March 15, 2023 | Read


The gospels do not provide us with a full character sketch of Jesus. Rather they show Jesus in action. We must decipher what Jesus was like based on what he says and does. But there is one other way we can gain insight into Jesus' heart, mind, and imagination, and that is through the stories he told. In this sermon, we learn about how Jesus used stories to show us who we are, what God is like, and how we should respond to his movements towards us.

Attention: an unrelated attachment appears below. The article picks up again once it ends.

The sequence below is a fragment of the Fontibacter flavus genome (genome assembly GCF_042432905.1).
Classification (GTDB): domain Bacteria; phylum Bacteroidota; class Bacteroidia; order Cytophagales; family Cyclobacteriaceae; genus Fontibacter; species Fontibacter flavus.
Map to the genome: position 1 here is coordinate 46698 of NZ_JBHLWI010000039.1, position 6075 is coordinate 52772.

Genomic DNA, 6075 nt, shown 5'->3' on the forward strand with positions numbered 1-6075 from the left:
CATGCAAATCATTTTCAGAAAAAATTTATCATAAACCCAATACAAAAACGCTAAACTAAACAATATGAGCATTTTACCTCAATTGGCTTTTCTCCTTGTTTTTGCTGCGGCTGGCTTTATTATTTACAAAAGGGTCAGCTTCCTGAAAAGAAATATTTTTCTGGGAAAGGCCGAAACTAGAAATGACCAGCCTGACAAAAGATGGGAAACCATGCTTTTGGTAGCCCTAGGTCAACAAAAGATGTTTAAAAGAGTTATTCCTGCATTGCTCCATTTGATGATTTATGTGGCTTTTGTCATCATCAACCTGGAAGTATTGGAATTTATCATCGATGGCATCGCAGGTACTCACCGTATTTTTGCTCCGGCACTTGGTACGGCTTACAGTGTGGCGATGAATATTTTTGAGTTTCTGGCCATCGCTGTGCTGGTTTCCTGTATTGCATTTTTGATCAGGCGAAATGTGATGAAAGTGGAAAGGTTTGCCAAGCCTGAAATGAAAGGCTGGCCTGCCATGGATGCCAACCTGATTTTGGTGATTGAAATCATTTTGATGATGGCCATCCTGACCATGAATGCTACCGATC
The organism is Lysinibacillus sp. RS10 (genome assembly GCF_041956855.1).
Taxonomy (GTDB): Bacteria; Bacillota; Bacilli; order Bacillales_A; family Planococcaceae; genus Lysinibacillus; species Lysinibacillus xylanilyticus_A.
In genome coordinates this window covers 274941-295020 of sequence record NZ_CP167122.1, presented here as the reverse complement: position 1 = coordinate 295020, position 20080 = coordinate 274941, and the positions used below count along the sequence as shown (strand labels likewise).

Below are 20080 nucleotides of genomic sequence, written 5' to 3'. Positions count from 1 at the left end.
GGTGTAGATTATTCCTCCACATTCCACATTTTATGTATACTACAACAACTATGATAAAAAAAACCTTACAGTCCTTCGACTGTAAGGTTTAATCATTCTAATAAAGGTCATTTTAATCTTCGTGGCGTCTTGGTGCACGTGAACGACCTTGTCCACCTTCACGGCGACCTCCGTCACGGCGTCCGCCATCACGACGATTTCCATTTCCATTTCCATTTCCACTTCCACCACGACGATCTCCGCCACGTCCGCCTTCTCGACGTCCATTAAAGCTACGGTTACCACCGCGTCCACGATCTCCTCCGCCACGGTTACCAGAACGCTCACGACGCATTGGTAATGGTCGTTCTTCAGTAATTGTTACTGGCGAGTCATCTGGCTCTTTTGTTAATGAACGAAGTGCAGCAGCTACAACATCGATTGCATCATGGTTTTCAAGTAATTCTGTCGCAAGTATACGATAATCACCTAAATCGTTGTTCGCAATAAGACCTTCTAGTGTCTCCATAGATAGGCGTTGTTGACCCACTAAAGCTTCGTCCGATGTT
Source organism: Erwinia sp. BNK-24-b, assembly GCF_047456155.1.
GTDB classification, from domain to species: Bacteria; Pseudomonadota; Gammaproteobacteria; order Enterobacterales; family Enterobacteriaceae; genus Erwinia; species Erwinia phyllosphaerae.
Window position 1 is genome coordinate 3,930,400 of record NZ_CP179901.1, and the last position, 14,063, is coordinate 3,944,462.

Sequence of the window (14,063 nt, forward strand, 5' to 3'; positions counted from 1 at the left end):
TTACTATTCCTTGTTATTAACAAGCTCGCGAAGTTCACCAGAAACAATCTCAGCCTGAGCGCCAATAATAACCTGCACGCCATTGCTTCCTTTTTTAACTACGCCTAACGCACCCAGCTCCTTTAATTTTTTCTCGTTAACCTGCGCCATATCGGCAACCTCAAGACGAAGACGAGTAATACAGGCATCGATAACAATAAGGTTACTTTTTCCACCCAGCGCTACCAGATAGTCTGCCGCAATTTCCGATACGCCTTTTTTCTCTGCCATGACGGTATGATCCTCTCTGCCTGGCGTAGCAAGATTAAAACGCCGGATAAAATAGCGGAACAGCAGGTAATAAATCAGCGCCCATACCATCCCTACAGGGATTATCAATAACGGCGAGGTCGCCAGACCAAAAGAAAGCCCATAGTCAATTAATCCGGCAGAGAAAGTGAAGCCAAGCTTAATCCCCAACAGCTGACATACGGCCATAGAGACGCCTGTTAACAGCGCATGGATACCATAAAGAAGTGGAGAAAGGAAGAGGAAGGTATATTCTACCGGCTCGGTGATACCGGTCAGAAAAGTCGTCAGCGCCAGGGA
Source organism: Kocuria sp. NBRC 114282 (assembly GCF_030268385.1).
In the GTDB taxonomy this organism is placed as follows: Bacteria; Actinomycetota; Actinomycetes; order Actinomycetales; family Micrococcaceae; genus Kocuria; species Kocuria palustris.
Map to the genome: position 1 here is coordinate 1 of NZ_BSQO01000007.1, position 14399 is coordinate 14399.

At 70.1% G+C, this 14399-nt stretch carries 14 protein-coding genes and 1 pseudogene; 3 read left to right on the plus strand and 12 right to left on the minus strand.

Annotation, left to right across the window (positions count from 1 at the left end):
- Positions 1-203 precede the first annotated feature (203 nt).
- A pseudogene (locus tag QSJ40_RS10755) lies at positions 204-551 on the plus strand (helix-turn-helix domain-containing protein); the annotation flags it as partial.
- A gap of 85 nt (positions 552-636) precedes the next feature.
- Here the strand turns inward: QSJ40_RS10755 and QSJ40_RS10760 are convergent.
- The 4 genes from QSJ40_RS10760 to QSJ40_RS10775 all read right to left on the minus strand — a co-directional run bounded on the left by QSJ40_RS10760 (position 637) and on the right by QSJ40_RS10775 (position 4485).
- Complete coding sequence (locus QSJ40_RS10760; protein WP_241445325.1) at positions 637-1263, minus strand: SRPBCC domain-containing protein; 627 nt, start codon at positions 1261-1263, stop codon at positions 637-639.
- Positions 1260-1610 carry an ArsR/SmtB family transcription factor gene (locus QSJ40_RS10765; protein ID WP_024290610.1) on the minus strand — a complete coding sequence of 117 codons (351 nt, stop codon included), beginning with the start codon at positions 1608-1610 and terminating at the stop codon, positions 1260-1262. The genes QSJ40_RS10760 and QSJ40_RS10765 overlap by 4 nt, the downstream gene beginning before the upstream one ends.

March 12, 2023 | Watch